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Detroit — Just minutes after history was unofficially made on the Detroit River on Sunday evening, it was officially undone.

New Zealand hydroplane racer Ken Lupton became just the second non-North American to win the Spirit of Detroit Hydrofest’s main event in its 103-year history when his bright yellow Miss New Zealand 2 crossed the finish line.

But Bert Henderson knew. It was radioed into his headset sometime during the second lap: Lupton and Ken Brodie, the race’s second-place finisher, jumped the gun and would be disqualified regardless of finish. Henderson just needed to stay put in third to bring home the President’s Cup.

“I knew it was between Mike Monahan and I,” Henderson said. “They radioed that Ken and Ken both jumped and it was a matter of survival of the fittest. It was rough out there.”

Henderson did keep pace in third, and within a few minutes of the race ending, an official announcement came over the public address system. Lupton's and Brodie's disqualifications made him the President's Cup winner.

To a certain degree, Henderson’s victory in the Grand Prix final was more unlikely than a New Zealander claiming first in an event historically dominated by North Americans. When he arrived for Saturday morning testing, the engine blew on his boat, Renegade, leaving him without a hydroplane before the first checkered flag of the weekend was waved.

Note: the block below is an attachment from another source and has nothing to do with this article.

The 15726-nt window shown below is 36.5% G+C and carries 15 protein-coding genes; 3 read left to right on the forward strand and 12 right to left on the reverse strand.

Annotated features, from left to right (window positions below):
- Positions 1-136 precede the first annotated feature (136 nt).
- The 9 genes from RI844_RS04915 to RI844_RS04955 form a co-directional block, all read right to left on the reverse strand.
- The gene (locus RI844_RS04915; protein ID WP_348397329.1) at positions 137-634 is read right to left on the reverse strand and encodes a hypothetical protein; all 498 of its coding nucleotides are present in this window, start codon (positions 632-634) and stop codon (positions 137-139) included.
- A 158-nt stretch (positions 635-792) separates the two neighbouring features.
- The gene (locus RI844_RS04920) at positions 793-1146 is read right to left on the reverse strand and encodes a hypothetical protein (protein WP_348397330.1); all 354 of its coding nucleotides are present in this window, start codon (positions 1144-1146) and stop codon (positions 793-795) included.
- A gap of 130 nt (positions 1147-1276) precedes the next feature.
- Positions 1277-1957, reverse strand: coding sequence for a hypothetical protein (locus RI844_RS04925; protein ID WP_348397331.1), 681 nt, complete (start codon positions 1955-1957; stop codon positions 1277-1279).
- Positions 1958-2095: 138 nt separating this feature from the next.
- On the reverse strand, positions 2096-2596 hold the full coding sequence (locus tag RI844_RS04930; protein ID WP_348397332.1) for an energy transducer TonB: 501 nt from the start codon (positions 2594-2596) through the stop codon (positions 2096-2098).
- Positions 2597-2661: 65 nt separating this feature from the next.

Family matters didn’t allow H8 Cancer Racing’s Brandon Kennedy to attend this weekend’s event, and the crew’s fill-in driver, Marc Theoret, suffered a back injury during Saturday’s heats. Left without a driver for Survivor, H8 Cancer called on the unoccupied Henderson to step up.

“It was an honor to race for such a great racing team,” Henderson said. “These guys work their butts off, so this is for them.”

There was still history made, at least personally, for Henderson. It was the 47-year-old Ontario native’s first victory in a winner-take-all final in Detroit, a notoriously difficult racecourse that he’s become all too familiar with over a 24-year career. To sweeten the pot, his whole family was waiting when he reached the dock.

“It’s such a family sport,” Henderson said. “To win in Detroit … this is awesome.”

Walled Lake resident Andrew Tate did not compete in Sunday’s Grand Prix events because of a blown engine in the second section of heats.

He did, however, compete in the H350-class finals — a series he dominated all weekend, winning both heats on Saturday and finishing second in the class’ final preliminary heat on Sunday. In the final, it was more of the same: Tate came around the first corner with a lead that would never really be in jeopardy over the next 3.5 laps.

“We knew we had to get to the first turn first,” Tate said. “If not first, then right there with them. We nailed the start in Lane 1, and with the big first turn here, it’s definitely hard to get around people.”

As midday turned into the afternoon, the conditions of an already notoriously unpredictable Detroit River worsened. For an experienced racer like Tate, though, who won the 2018 Gold Cup in Detroit last year, knowing how to anticipate the unexpected proved to be an advantage.

“It never fails, Sunday afternoon in Detroit, the wind comes and makes it interesting for everyone,” Tate said. “The water conditions were in our favor, (because) we had a good start.”

Nolan Bianchi is a freelance writer.

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